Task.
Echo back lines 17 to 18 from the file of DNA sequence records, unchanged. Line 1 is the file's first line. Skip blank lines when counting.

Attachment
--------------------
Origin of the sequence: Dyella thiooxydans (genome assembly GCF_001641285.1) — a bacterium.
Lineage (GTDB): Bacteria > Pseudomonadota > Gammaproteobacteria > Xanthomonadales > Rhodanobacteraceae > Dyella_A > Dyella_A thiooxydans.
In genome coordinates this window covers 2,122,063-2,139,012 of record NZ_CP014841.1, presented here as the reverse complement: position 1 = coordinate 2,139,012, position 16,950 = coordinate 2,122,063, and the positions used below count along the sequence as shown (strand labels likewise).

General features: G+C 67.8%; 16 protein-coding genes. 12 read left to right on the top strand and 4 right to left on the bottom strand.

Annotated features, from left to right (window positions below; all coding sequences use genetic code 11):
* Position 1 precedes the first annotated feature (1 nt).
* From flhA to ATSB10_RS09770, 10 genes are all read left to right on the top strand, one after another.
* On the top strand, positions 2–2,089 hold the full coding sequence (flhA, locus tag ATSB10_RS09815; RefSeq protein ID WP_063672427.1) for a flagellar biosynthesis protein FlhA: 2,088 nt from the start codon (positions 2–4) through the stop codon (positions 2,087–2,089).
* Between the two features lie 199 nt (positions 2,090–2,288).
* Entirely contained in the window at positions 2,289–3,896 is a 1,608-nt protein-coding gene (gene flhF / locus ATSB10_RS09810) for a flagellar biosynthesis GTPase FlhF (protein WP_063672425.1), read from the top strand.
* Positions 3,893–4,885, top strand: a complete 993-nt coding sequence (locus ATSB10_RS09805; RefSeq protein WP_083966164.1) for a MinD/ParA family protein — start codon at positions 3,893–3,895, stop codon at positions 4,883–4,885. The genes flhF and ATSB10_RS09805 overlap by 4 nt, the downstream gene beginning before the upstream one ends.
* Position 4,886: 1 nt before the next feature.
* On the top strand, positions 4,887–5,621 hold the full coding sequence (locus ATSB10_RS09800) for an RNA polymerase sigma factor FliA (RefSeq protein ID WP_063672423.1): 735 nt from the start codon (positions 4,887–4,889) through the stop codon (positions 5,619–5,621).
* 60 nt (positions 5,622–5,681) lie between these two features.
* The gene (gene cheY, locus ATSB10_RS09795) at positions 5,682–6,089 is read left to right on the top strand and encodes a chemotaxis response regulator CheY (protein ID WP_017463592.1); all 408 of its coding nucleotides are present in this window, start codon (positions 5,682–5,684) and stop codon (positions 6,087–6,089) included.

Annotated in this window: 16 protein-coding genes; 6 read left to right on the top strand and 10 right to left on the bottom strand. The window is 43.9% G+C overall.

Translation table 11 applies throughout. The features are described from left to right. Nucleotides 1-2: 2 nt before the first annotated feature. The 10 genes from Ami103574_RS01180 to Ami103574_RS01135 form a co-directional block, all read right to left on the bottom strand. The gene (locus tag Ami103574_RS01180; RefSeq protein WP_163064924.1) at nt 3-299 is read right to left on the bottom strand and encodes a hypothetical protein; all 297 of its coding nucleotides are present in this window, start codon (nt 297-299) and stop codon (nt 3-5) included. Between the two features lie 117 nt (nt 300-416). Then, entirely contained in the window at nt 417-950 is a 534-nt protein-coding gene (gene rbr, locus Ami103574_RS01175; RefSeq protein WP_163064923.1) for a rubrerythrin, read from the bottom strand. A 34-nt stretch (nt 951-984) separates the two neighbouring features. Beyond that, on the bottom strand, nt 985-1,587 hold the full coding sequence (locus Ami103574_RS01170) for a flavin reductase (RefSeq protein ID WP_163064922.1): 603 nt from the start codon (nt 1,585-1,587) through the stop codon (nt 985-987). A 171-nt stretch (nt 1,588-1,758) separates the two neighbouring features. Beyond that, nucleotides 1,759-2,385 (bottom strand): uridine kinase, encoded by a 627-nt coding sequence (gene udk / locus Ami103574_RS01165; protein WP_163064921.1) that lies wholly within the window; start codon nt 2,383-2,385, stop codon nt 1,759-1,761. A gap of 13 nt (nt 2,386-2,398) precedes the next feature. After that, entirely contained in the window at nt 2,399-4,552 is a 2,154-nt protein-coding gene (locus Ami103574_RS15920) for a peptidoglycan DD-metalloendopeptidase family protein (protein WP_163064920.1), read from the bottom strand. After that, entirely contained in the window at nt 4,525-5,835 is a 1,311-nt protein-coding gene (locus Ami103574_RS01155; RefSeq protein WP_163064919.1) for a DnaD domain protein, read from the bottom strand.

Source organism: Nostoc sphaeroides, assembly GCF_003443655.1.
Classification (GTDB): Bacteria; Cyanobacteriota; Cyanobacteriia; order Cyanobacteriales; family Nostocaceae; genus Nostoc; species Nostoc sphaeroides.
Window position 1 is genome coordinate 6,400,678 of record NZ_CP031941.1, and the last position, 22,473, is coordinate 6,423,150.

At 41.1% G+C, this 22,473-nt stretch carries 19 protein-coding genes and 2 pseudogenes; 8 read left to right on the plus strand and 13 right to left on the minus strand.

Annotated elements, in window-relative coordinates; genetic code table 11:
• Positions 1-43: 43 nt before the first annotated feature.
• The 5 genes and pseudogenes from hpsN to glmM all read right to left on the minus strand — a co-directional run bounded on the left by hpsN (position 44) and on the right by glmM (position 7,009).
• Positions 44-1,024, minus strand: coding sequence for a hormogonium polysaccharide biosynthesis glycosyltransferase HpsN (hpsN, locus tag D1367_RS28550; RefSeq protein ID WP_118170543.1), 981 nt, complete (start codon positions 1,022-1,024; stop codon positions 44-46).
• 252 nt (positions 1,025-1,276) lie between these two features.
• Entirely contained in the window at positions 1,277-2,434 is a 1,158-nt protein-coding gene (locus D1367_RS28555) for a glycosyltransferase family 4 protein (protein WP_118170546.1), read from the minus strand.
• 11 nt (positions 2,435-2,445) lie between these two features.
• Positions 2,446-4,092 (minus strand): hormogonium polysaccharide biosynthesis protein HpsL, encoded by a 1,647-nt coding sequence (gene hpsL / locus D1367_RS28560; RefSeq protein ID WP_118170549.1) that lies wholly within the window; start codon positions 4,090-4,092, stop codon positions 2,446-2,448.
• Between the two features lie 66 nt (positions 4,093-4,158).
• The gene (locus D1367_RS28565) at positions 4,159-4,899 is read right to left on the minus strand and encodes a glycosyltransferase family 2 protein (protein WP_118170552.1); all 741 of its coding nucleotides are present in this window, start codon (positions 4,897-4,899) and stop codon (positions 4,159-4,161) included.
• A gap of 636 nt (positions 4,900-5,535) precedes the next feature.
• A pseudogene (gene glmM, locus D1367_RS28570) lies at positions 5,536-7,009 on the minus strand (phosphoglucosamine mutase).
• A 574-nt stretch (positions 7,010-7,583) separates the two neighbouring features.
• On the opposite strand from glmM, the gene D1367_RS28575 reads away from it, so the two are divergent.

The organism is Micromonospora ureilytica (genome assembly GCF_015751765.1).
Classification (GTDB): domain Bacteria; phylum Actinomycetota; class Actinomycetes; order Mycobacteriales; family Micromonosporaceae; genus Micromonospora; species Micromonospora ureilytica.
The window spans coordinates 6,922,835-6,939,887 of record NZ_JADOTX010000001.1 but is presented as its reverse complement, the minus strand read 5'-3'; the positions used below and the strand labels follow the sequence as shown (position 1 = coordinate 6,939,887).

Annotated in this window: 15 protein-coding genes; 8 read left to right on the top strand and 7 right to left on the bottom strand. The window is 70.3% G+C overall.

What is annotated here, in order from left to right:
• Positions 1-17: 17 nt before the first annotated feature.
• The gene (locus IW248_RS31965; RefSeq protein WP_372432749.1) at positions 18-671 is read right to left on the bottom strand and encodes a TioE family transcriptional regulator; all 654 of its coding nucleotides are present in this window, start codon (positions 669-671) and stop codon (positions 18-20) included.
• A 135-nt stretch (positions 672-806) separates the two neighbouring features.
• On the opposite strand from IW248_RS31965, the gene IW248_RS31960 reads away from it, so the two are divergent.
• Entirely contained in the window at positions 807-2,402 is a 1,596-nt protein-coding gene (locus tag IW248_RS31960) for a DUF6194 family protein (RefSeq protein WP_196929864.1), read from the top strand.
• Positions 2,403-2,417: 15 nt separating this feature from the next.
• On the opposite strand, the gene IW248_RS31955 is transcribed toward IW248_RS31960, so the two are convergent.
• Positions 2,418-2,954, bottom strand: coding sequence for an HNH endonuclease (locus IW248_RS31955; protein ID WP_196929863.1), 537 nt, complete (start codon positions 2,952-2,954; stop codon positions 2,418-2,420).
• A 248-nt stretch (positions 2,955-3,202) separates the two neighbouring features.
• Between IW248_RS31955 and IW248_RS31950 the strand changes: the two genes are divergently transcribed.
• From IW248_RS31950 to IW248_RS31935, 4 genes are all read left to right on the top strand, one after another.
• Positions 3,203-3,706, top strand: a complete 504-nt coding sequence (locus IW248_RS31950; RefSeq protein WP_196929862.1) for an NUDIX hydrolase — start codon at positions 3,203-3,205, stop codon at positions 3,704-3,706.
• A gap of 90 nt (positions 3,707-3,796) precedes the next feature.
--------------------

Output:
Translation table 11 applies throughout. The features are described from left to right. Nucleotides 1-2: 2 nt before the first annotated feature. The 10 genes from Ami103574_RS01180 to Ami103574_RS01135 form a co-directional block, all read right to left on the bottom strand. The gene (locus tag Ami103574_RS01180; RefSeq protein WP_163064924.1) at nt 3-299 is read right to left on the bottom strand and encodes a hypothetical protein; all 297 of its coding nucleotides are present in this window, start codon (nt 297-299) and stop codon (nt 3-5) included. Between the two features lie 117 nt (nt 300-416). Then, entirely contained in the window at nt 417-950 is a 534-nt protein-coding gene (gene rbr, locus Ami103574_RS01175; RefSeq protein WP_163064923.1) for a rubrerythrin, read from the bottom strand. A 34-nt stretch (nt 951-984) separates the two neighbouring features. Beyond that, on the bottom strand, nt 985-1,587 hold the full coding sequence (locus Ami103574_RS01170) for a flavin reductase (RefSeq protein ID WP_163064922.1): 603 nt from the start codon (nt 1,585-1,587) through the stop codon (nt 985-987). A 171-nt stretch (nt 1,588-1,758) separates the two neighbouring features. Beyond that, nucleotides 1,759-2,385 (bottom strand): uridine kinase, encoded by a 627-nt coding sequence (gene udk / locus Ami103574_RS01165; protein WP_163064921.1) that lies wholly within the window; start codon nt 2,383-2,385, stop codon nt 1,759-1,761. A gap of 13 nt (nt 2,386-2,398) precedes the next feature. After that, entirely contained in the window at nt 2,399-4,552 is a 2,154-nt protein-coding gene (locus Ami103574_RS15920) for a peptidoglycan DD-metalloendopeptidase family protein (protein WP_163064920.1), read from the bottom strand. After that, entirely contained in the window at nt 4,525-5,835 is a 1,311-nt protein-coding gene (locus Ami103574_RS01155; RefSeq protein WP_163064919.1) for a DnaD domain protein, read from the bottom strand.

Source organism: Nostoc sphaeroides, assembly GCF_003443655.1.